My lifelong love affair with words began with the small, beautifully illustrated books of Beatrix Potter. The series of her books beloved by generations of children, were an anomaly. Ms. Potter’s vocabulary choices—often written about and commented on as not being child-friendly—was thrilling to my three-year-old ears, even if the meaning of certain words escaped me.
Imagine the unhappy transition I found myself in when the words and charming stories in Beatrix Potter’s books were replaced by the incredibly boring words and unimaginative plots educators produced when they created the Dick and Jane basal readers. In my father’s boyhood, children learned to read from the William Holmes McGuffey primers. But by the 1940s-and-50s Dick and Jane were the only textbooks used in public and private schools to teach 1st graders how to read.
Because I was dyslexic—Dyslexia being an undiagnosed impairment back in the 40s—learning to read seemed impossible. Dick and Jane did not help.
My saving grace? I had parents, born in the late 1800s, who were book-people and enjoyed reading aloud to each another. Of course, I loved to be read-to, too. My father was a superb out-loud reader and, listening to him read, I developed an ear for the music that words in well-written sentences made. Sentences in books by Dickens, Arthur Conan Doyle and A. A. Milne sang in my ears and their complicated plots captivated my attention.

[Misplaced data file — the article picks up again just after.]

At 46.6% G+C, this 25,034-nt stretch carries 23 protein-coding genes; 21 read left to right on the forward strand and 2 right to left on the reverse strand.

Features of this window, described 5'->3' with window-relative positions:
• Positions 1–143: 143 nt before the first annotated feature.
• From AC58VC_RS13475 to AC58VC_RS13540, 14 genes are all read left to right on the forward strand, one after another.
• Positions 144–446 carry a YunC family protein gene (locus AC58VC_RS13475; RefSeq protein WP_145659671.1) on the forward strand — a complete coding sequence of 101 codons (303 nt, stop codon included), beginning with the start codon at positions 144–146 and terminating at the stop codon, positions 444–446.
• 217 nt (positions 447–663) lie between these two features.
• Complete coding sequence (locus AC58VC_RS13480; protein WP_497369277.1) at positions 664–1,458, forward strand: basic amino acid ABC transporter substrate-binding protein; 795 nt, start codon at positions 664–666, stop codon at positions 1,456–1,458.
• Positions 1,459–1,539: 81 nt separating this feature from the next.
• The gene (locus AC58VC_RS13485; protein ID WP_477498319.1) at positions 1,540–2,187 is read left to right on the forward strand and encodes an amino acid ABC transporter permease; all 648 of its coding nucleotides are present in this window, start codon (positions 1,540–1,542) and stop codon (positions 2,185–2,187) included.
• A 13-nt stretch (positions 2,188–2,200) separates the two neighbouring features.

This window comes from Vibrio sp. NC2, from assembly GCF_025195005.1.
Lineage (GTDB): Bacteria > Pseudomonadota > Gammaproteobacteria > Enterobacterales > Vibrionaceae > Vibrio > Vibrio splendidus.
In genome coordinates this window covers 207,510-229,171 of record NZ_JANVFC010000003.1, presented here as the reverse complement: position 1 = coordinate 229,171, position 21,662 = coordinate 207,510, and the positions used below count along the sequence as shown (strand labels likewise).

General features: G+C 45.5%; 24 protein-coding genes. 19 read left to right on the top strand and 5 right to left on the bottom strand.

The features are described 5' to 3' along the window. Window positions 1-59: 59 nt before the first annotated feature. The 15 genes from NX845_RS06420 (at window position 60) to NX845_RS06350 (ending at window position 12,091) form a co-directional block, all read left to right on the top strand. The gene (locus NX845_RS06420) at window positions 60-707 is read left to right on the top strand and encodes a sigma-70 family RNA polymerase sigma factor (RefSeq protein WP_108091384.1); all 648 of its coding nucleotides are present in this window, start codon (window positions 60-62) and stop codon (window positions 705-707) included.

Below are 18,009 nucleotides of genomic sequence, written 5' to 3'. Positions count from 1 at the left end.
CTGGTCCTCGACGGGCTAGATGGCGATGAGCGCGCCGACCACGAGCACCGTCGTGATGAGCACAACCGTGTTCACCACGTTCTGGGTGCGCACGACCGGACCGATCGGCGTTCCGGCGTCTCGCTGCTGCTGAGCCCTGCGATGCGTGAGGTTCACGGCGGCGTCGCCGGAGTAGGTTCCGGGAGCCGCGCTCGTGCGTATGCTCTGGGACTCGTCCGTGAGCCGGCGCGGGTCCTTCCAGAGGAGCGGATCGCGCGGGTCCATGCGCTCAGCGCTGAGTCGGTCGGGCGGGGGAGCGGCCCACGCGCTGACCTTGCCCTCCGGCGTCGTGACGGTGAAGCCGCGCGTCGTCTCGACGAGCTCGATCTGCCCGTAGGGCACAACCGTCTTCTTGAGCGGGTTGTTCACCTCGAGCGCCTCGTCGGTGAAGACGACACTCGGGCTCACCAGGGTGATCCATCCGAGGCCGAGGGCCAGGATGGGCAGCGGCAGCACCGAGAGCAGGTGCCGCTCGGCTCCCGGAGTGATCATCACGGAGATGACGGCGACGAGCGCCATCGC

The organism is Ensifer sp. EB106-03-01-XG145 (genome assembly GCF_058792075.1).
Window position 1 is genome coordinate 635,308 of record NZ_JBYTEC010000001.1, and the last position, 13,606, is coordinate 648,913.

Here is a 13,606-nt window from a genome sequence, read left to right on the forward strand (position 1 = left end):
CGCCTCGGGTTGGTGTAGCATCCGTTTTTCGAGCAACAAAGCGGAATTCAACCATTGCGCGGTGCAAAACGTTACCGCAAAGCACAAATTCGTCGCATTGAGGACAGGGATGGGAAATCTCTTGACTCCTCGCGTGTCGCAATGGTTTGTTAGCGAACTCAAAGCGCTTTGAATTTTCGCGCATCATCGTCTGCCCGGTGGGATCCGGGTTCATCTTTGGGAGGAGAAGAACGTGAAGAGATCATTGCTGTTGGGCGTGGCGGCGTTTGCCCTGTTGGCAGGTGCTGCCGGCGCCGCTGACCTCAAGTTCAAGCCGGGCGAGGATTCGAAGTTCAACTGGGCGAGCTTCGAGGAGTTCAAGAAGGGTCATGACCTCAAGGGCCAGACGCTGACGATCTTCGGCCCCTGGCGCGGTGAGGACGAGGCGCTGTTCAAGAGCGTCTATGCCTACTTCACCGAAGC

Learning to read with Dick and Jane was an utter failure. I never did learn to read in a conventional way. I was 12 when I chanced upon a spaciously designed copy of Jack London’s Call of the Wild and began, spontaneously, to read it. At last the vivid word-paintings on the page translated into picture-images in my head and I experienced, for the first time, the overwhelming joy of being able to read.
This sudden ability to read was Holy Wisdom’s doing, no doubt. How else to explain that from such an inauspicious beginning, I went on to become a Fiction Editor in the Junior Book Department at McGraw-Hill? There, I eagerly embraced the New York Board of Education’s enthusiastic movement to introduce trade books—such as Arnold Lobel’s Toad and Frog series—as an alternative means of teaching children how to read. This led, eventually, to public schools across the country abandoning the Dick and Jane and, later, Juan and Juanita readers.
July of 2016 I turned 80. I live a heaven-blessed life in Seattle, Washington.